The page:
Now that the harvesting work is complete, we’re focusing on fermenting our grape juice into wine. This past Monday our winemaker, Richard, was at work overseeing an early stage of the winemaking process called malolactic fermentation.
This process introduces flavor complexity and texture to the wine. Richard will stir every barrel each week until the start of the new year. The stirring causes the sediment to rise from the bottom of the barrel and makes the wine cloudy. It’s mainly composed of yeast and grape solids. Mixing it with the fermented juice is what gives the wine complexity and texture.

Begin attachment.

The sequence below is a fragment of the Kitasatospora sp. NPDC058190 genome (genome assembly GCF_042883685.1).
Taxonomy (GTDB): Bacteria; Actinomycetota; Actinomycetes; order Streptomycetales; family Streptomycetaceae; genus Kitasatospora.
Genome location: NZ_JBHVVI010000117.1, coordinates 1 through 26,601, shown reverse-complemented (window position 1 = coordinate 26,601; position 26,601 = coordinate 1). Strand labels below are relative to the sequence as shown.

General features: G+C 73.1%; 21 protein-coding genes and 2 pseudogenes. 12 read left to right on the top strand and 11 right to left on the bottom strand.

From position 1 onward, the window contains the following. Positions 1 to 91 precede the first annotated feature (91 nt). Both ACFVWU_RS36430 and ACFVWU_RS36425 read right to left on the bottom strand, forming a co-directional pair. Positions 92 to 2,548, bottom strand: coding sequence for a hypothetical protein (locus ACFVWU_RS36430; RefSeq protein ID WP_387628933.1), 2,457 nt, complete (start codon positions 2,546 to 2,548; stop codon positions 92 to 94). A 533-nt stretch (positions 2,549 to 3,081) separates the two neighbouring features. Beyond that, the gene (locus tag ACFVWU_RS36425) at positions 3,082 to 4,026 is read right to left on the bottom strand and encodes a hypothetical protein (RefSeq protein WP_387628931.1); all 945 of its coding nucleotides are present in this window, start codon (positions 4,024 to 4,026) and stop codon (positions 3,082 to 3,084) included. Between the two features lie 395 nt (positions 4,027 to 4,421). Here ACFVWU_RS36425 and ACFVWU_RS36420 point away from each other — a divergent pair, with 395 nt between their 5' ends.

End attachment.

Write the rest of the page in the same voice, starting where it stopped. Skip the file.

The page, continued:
Here’s what the wine looks like before it’s been stirred, and afterward.
After stirring, Richard tastes a sample from each barrel to make sure fermentation is on track. Since each barrel is slightly different in age and origin, the wine flavor varies noticeably. Richard takes note of how the wine is evolving.
Before recapping the barrels, he tops off each one with reserved grape juice to replace the liquid that has naturally evaporated through the barrels.
Richard will repeat this process each week until January. From then on he’ll stir the barrels only once per month until June. During this time the wine will extract oak flavors from the barrel and sediment that will give it the complex, rich flavor we love in our Chardonnay.